The psychology of creativity and creative thinking

Even today, the beginning of research and studies in the field of knowledge of creativity can be considered very recent.

Early contributions from authors such as good, Osborn He Torrance they date from the sixties, so that the practical application of everything at the theoretical level in schools is still scarce and insufficient.

What is creativity?

From the field of psychology experts who have addressed this issue define creativity as a process of making original products by unorthodox means, from the information available and for the purpose of problem solving or self-realization of the individual himself (as far as this allows for the development of personal intellectual capacities).

like that, Guiford highlight the characteristic skills of creative individuals: fluidity, flexibility, originality and divergent thinking (on the other hand, it highlighted the differences between creativity and intelligence). In the 90s, Csickszentmihalyi he defined creativity as a state of consciousness to solve problems, in which three elements operate: the field (place or discipline where it occurs), the person (who performs the creative act) and the domain (social group of ‘experts). Finally, the most recent contribution of Mayers affirms the existence of five components of creativity: competence, imaginative thinking, daring, intrinsic motivation and a creative environment.

On the other hand, it is necessary to underline the subjective character associated with the creative capacity. This fact may have facilitated the generation of certain misconceptions about the concept of creativity, giving it an connotation of gifting, cognitive disorganization or being something necessarily linked to a high cultural level as a prerequisite. Thus, today there seems to be a consensus to consider creativity as a human potential, which all individuals can access without discernment. According to the latter, all social, cultural and historical influences become the main factors associated with the development of creativity.

How to develop creativity?

In order to define the concept of creativity and the methodology that can be put in place for its development and empowerment among schoolchildren, De Bono proposed as essential elements of creative thinking freedom of expression, absence of inhibitions, avoidance of critical evaluative judgments. and the stimulation of new ideas during the creative process.

Among the techniques used by this author, the following stand out, which promote the capacity for analysis, synthesis, the application of logical reasoning and decision-making:

  • Consider all factors (CTF).
  • Use positive, negative, and interesting reasoning (PNI).
  • Contemplate other points of view (ON V).
  • Evaluate the consequences and sequelae (CS).
  • Consider the possibilities and opportunities (PO).
  • Remember the basic priorities (PB).
  • Clearly define goals, objectives and objectives (PMO).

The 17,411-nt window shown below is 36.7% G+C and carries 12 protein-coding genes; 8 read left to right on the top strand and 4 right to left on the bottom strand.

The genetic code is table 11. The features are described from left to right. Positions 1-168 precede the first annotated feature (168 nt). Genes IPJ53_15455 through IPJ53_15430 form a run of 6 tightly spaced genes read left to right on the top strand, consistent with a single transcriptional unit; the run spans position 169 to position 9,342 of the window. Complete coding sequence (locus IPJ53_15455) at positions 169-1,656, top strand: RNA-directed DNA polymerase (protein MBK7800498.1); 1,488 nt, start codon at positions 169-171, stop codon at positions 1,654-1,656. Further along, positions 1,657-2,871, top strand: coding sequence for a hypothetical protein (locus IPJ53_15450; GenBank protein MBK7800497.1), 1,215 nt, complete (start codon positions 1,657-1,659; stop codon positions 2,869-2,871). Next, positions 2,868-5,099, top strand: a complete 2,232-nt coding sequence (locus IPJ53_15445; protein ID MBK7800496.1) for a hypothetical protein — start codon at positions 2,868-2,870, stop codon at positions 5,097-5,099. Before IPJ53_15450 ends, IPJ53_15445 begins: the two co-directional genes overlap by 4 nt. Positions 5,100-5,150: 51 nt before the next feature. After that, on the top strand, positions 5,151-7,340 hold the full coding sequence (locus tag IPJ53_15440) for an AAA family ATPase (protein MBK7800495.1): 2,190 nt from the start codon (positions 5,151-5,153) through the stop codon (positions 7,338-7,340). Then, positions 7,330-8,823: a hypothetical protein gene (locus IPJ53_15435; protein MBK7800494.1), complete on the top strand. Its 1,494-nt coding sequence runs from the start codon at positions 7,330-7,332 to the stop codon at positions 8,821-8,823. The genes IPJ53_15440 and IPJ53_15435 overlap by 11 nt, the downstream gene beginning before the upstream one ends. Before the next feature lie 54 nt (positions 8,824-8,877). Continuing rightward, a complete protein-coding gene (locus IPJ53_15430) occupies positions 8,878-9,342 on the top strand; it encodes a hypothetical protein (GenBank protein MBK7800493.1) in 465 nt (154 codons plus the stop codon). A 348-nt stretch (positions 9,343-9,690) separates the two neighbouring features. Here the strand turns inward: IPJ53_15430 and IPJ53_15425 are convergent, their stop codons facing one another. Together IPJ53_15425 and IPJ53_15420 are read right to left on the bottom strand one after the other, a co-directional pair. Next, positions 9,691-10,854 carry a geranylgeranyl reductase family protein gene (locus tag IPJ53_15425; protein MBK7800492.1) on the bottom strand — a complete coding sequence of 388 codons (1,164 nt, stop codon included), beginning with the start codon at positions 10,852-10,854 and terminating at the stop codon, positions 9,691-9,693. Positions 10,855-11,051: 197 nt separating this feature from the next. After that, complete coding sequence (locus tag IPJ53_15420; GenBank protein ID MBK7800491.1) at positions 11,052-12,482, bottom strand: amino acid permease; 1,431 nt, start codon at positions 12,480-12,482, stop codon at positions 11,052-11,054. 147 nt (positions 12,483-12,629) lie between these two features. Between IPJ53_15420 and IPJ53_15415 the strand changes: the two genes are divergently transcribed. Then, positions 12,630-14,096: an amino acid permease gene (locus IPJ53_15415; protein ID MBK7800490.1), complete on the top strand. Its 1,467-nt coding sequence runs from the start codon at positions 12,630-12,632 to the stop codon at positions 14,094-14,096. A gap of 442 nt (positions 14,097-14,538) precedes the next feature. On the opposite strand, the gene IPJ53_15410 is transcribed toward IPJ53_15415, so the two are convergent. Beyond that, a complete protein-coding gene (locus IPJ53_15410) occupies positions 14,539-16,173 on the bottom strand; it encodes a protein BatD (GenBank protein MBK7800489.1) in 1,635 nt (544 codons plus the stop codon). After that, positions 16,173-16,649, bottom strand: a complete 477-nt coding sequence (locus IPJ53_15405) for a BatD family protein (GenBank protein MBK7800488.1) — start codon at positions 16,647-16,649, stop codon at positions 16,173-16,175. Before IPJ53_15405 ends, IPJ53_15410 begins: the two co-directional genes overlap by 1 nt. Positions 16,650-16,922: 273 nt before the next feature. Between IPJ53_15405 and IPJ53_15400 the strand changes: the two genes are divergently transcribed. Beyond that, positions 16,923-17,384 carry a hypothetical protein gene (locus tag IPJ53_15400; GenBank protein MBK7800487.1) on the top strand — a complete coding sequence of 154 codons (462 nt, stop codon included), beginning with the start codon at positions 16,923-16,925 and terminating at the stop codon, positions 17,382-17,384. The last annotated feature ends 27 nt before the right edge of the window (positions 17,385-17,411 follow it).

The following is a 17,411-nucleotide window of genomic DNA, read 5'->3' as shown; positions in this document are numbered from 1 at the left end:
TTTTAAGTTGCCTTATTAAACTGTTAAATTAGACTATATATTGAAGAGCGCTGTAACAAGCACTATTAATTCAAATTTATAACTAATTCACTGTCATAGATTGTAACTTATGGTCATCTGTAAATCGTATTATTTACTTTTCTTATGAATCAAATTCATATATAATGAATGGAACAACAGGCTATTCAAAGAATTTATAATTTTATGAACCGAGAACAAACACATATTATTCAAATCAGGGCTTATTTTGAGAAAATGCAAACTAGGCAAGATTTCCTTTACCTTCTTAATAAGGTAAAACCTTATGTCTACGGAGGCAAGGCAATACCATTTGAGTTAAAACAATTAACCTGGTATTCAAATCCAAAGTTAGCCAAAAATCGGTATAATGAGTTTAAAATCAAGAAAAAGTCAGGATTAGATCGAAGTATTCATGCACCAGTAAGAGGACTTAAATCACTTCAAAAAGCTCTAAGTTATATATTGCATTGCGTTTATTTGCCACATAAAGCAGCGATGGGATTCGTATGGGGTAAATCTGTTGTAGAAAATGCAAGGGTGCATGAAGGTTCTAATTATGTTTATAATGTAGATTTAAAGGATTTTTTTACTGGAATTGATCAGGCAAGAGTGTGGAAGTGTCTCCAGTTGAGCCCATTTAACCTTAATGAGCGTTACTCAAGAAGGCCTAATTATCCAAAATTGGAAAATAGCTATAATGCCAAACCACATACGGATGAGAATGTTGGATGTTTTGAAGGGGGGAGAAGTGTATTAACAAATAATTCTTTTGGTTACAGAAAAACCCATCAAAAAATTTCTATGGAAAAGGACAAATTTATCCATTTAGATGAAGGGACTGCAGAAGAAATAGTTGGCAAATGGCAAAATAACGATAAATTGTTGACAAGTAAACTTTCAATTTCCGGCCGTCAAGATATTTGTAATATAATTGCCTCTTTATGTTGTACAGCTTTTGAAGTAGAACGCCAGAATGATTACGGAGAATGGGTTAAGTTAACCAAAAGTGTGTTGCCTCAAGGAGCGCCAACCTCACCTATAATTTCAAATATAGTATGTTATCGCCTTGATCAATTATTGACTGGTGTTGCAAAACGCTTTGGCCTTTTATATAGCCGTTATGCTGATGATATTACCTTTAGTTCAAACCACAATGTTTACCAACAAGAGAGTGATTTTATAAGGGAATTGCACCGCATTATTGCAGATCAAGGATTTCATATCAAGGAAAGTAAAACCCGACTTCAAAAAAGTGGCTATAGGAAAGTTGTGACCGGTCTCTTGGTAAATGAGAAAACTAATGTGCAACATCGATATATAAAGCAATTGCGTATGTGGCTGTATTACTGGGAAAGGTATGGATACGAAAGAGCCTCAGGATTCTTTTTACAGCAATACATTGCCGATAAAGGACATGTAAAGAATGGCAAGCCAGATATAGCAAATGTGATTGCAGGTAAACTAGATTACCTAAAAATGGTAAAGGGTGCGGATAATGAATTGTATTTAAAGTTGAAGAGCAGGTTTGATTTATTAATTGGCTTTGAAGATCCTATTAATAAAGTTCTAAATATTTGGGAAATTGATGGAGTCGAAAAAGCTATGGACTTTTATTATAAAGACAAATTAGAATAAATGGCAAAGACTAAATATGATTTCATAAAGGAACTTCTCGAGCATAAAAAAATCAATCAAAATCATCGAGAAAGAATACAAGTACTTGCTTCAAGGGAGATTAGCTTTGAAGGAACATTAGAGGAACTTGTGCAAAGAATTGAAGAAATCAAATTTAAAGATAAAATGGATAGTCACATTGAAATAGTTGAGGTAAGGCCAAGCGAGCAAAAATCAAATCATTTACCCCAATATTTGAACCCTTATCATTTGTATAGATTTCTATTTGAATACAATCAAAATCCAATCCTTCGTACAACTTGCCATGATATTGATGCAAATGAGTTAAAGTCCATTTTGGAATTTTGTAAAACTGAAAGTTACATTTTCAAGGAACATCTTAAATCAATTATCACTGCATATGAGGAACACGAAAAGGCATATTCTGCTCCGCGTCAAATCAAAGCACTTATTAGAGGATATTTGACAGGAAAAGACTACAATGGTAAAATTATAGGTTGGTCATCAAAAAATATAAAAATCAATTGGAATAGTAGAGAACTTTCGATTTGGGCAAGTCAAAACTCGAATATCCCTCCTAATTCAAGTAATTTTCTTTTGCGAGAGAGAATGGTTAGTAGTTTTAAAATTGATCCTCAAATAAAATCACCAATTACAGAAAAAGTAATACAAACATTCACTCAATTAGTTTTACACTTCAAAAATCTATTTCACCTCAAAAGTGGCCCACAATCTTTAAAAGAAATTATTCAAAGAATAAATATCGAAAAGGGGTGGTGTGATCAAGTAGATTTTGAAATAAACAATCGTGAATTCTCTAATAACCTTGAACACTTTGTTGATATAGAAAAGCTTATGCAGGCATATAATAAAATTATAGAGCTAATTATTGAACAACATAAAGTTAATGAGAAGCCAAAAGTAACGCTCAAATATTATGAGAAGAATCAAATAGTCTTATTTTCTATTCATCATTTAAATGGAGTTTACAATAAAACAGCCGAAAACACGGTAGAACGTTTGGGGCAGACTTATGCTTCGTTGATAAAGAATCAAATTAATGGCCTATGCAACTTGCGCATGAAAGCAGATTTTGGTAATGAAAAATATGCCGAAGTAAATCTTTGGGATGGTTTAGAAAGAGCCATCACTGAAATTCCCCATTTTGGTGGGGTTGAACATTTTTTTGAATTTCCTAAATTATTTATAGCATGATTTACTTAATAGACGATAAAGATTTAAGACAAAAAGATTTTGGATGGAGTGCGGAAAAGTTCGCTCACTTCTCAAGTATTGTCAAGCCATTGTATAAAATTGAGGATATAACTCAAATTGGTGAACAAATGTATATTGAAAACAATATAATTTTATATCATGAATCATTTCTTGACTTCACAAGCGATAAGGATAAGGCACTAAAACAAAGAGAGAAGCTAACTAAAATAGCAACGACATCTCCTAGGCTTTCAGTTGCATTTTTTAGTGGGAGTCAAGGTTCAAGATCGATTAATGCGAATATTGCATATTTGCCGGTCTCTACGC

• Look for alternatives, possibilities and options (APO).

Other techniques studied correspond to the findings on methodologies such as the morphological analysis of Zwicky, Crawford’s Attribute List, Osborn’s Storm of Ideas, De Bono’s Divergent Thinking, Synectics or Psychodrama, among others.

Related article: “The 14 Keys to Boosting Creativity”

Convergent Thinking and Divergent Thinking

In the human response to the environment, two different modes of cognitive reaction can be differentiated, as scientific research has shown: convergent thinking and divergent thinking. The latter is also called primary, lateral, autistic or multiple thinking and is characterized by not being subject to consciousness or following logical or simpler paths, having a highly symbolic character and being associated with fantastic or creative thinking.

In contrast, convergent thinking, also referred to as secondary, vertical, realistic, or sequential, works in the opposite way to the above: it works consciously and follows the connections between the elements in a way that is logical and more oriented towards external reality.

Cognitive, affective and environmental factors in the creative act

There are three main areas of influence that affect the nature of the creative process: cognitive, emotional and environmental.

Cognitive factors

Cognitive factors refer to the set of procedures involved in both receiving and processing information which is presented to the subject.

The following cognitive processes have been found in the development of creative ability:

Perception

It refers to entering the information presented. Strengthening creativity requires a total opening of the senses which allows an optimal reception of external stimuli that facilitate the possibility of creation of the subject. It is important to be free from prejudices and inflexible evaluations, as well as a clear ability to define problems and tasks to be solved.

The development process

It is linked to the conceptualization and delimitation of the relationship established between the different data. Its main feature is the multi-associative ability to flexibly and simultaneously process different types of information.

Different perspectives can be taken to assess development processes, such as: thinking styles (divergent or creative and converging), thinking skills (fluidity, flexibility and originality to offer original or new answers) and thinking strategies (unconscious ways of organizing information according to the utility observed in its implementation in past situations).